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IGI Library in Liberec, Czech Republic by atakarchitekti

Project name:
IGI Library
Architecture firm:
Nad Školou 342, 463 11 Liberec – Vratislavice nad Nisou, Czech Republic
Tomáš Souček
Principal architect:
Jiří Janďourek, Ondřej Novák
Design team:
Jana Janďourková Medlíková (Co-author)
Graphic design: Jan Stolín
Built area:
Built-up Area 590 m²; Gross Floor Area 1550 m²; Usable Floor Area 1247 m²
Site area:
Site arear 852 m²; Dimensions 6446 m3
Design year:
Completion year:
Interior design:
Civil engineer:
Structural engineer:
Environmental & MEP:
Concrete – bearing structures, retaining walls, floor screed. Folded sheet metal – facade. Glass – connecting bridge between buildings, glass walls, skylight. Steel – steel construction of the connecting bridge, grating floors. Exposed brick – walls and vaults in the original building of the former rectory. Wood – wooden floors from oak mouldings in the building of the former rectory. Plywood – furniture and lining according to the author's design. Terrazzo – floors in the former rectory.
David Mareček
Tools used:
3 440 000 €
Liberec – Vratislavice nad Nisou
Educational Architecture › Library

atakarchitekti: A suitable place for the new town library was the unused house of the Roman Catholic rectory, in the past also used as an orphanage, kindergarten and vocation school. In addition to the library, the municipality intended to place a multifunctional hall, facilities for clubs and a maternity centre in the house. The former rectory could not accommodate all the functions, so it was decided to extend the building with an extension.

The idea of the design is to create a new public place that will connect to the existing vibrant center of Vratislavice, defined by public buildings and the château garden. A new piazzetta is being created, inspired by the rhythm of small squares in the vicinity of the public buildings. The original character of the old house has been retained – its deep foundations have allowed for a semi-recessed floor to be created by weighing off the ground. The excavation allowed daylight in through generous portals and the excavated pit formed the base of the new plaza.

The ground floor has been given over to clubs and the upper floor to the children's library. On the west side, the rectory is complemented by the contemporary-styled library structure. Both buildings are connected in the basement and also by a bridge on the first floor. Its size, shape and location are based on the context of the château garden and the rectory, as well as the tree protection zones and infrastructure network lines. The result is a building with a narrow, compact three-story upper part and a two-story basement.

The library is integrated into the above-ground floors of the extension, whose open space principle accommodates a reception area with a terrace on the ground floor, a first-floor gallery and a reading room under an arched roof. The underground floors house a multifunctional hall with a small lobby and a cloakroom in a vestibule linking the two buildings, creating a common entrance area. Through the large glass walls on the ground and upper floors, the library makes the most out of the views of the château garden. In the reading room, the contact with trees through the panoramic window is so close that readers feel like they are sitting inside the tree crowns.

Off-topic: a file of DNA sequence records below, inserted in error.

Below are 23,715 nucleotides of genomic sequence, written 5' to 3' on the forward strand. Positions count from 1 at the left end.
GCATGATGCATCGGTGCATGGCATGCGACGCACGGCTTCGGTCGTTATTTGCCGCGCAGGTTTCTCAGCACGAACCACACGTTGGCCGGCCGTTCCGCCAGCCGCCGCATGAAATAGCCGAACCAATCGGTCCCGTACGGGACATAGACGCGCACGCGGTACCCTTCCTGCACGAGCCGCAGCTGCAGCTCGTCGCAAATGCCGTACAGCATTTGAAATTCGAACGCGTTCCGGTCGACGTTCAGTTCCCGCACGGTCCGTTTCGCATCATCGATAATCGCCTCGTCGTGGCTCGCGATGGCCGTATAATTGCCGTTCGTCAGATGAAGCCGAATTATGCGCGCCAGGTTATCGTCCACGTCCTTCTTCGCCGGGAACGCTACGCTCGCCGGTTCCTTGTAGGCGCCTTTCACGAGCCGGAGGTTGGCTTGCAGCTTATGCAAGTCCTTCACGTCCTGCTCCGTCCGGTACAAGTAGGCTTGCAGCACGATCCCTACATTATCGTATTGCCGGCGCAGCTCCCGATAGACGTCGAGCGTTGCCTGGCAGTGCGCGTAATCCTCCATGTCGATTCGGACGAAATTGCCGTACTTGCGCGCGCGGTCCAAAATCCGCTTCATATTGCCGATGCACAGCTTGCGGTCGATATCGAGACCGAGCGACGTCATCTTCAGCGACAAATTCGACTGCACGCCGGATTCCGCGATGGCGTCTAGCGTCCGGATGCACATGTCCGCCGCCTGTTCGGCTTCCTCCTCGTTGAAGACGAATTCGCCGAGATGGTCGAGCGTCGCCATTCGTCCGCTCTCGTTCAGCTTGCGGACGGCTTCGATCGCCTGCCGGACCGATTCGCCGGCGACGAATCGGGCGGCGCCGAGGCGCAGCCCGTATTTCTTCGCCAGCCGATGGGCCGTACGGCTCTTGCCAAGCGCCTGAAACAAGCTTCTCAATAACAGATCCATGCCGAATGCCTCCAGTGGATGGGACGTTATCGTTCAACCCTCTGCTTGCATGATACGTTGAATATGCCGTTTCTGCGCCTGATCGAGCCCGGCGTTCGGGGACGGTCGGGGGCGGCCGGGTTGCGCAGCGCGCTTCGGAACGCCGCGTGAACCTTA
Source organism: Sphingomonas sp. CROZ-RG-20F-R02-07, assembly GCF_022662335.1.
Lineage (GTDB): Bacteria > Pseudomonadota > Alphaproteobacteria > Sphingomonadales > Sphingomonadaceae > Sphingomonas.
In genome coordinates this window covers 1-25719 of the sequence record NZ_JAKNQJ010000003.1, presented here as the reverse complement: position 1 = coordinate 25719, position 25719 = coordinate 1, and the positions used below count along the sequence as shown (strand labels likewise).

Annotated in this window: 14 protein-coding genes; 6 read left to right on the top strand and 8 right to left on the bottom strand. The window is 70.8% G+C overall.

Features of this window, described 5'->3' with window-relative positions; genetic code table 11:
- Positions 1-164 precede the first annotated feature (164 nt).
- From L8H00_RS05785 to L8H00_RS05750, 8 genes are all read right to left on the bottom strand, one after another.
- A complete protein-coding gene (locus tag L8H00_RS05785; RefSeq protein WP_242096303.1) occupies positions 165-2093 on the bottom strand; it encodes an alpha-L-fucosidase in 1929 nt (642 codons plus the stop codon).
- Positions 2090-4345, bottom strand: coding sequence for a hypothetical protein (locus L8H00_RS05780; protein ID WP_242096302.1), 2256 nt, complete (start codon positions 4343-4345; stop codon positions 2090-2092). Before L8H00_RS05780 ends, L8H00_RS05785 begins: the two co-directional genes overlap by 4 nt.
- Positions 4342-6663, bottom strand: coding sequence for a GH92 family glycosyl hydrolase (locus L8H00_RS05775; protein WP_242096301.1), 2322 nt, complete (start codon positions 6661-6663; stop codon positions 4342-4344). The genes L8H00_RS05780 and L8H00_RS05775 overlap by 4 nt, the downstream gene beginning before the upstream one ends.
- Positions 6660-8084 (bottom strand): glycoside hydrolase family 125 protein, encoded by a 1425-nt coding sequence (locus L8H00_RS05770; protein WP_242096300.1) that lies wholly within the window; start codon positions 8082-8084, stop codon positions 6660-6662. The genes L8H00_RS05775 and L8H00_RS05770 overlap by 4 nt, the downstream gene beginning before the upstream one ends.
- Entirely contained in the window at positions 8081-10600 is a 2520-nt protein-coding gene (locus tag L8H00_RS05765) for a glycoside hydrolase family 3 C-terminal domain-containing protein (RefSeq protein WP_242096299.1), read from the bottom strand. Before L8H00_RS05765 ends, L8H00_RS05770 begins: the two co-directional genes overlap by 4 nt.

The exposed concrete and the brick and stone masonry of the interior are softly lined with wooden sedilia and bookshelves. These create all sorts of hiding places and nooks where the visitor can constantly discover something new. The structural system of the former rectory is made of brick masonry walls with wooden beamed ceilings. The timber trusses support a mansard roof – unfortunately, the wooden structures showed considerable signs of degradation due to high humidity and woodworm. Thus, contrary to original assumptions, no timber structures could be retained and the timber ceilings and trusses had to be removed.

The new internal linings are made of burnt bricks, the ceiling structures are made of monolithic reinforced concrete or steel ceiling beams bonded with sheet concrete and trapezoidal sheet metal. The roof truss is replaced with a new carpentry structure that fully matches the original roof shape and is covered with natural slate templates. The building has two new internal staircases – the lower one is a steel spiral staircase with wrought metal spindles, the upper one is a four-arm staircase made of reinforced concrete monolithic plates.

While the internal layout of the house must have been significantly affected, the building envelope has been preserved almost unaltered. Insensitive deposits have been removed from the facades and, after insulation, they have been restored with historic features and details, brizolite plaster, wooden doors and copies of the casement windows.

The entire structure of the extension, including the foundations, is made of monolithic reinforced concrete. The exterior is completely contact insulated and wrapped with black folded sheet metal. The windows and glazed walls are set in minimalist aluminum frames, the connecting bridge between the buildings is designed as a prefabricated steel structure, sheathed with an isolating double glazing. The external retaining walls defining the new piazzetta are made of monolithic reinforced concrete.

About studio

Atelier atakarchitekti (aťák for short) was founded in 2010 by Jana Medlíková and Jiří Janďourek after a long-term collaboration. Currently, the studio is led by Jana and consists of six architects and a dog. The studio is dedicated to projects of various scales, from original furniture to urban planning.

By Liliana Alvarez

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